Date of publication: 2017-07-09 03:29
One of the worst outcomes of the 5 paragraph approach is that it pounds the voice out of the text, even for the better writers. All the essays sound alike, as if the teacher could shuffle them and assign them to random students.
We must approach writing as a generative process. The first sentence generates the second, which generates the third, in a logical chain. Teaching paragraphing should be delayed. It is easy to teach students to recognize paragraph breaks later on.
Any classroom teacher who has experimented with quick-writes will recognize the benefit of this approach and the authenticity of the voices heard in each text.
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Your argument is evaluated by college and university faculty members from various subject matter areas, who will look at the overall quality of your thinking and writing.
No, they don't owe it all to me. I just make sure I fulfill my responsibility of being an good writing teacher. They work to ensure their own success.
Deborah, if students need a format, they should learn Aristotle's. They don't need to include all of the sections at once. Useful formats can also be found by teaching genre as form. This way, students can mirror the format of successful pieces and come up with something interesting.
I guess we will have to agree to diasgree about the 5-paragraph essay format for CPS students. However, I can see where teachers who only have one or two decades of experience may not have developed the skill set necessary to see the value in or to deal effectively with a variety of formats. As a starting point, the F-PF works as well for my students as any other format. It's what they do later that makes the difference.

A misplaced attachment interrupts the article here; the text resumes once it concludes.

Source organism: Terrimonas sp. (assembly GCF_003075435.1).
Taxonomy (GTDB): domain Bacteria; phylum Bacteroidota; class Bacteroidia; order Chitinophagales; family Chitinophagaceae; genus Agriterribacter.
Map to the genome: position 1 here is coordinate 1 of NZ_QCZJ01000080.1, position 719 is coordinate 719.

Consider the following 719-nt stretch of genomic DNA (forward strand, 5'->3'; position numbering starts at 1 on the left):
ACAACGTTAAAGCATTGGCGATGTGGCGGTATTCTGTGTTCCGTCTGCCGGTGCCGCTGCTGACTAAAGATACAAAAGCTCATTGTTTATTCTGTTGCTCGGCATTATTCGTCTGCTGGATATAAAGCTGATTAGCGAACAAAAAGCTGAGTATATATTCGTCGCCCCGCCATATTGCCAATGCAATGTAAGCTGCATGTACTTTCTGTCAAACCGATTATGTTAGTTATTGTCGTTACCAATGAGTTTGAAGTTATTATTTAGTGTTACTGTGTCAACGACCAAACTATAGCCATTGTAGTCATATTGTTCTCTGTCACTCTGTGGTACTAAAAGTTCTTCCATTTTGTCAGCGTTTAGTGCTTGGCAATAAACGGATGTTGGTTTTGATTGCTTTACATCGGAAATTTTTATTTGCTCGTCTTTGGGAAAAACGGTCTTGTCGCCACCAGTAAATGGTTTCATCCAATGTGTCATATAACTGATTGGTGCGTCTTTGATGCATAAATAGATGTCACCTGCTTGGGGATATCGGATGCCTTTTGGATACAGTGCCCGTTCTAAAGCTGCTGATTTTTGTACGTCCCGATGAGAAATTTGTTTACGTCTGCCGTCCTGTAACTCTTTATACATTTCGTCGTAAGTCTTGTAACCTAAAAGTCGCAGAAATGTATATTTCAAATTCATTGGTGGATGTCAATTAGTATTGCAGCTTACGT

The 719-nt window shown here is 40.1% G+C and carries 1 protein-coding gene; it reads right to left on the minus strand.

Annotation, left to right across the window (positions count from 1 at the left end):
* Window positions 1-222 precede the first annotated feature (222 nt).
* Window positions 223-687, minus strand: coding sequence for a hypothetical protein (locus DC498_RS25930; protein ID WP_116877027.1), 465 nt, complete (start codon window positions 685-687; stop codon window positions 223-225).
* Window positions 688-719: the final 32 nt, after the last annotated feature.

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Coffee won’t help you to write a good essay, but we will. If you believe spending the last sleepless nights before the deadline with a cup of coffee in front of your PC will result in a good written essay, unfortunately, you are wrong, moreover, as the practice tells us – it’s approximately impossible.
If you want to approach your teacher, just ask him/her about persuasion. We like to have real conversations with students--especially about writing. Maybe ask, "How did you learn to convince people with your writing?" If you want to challenge the teacher's instruction, you can do that simply by saying, "May I try something different for this one? Here's what I'm thinking... " When students offer different suggestions to me, as long as they make sense for the assignment, I say, "Sure." If there's no way your teacher will accept variations. Then, try the variations on your own. Experiment with writing for you, not for the grade.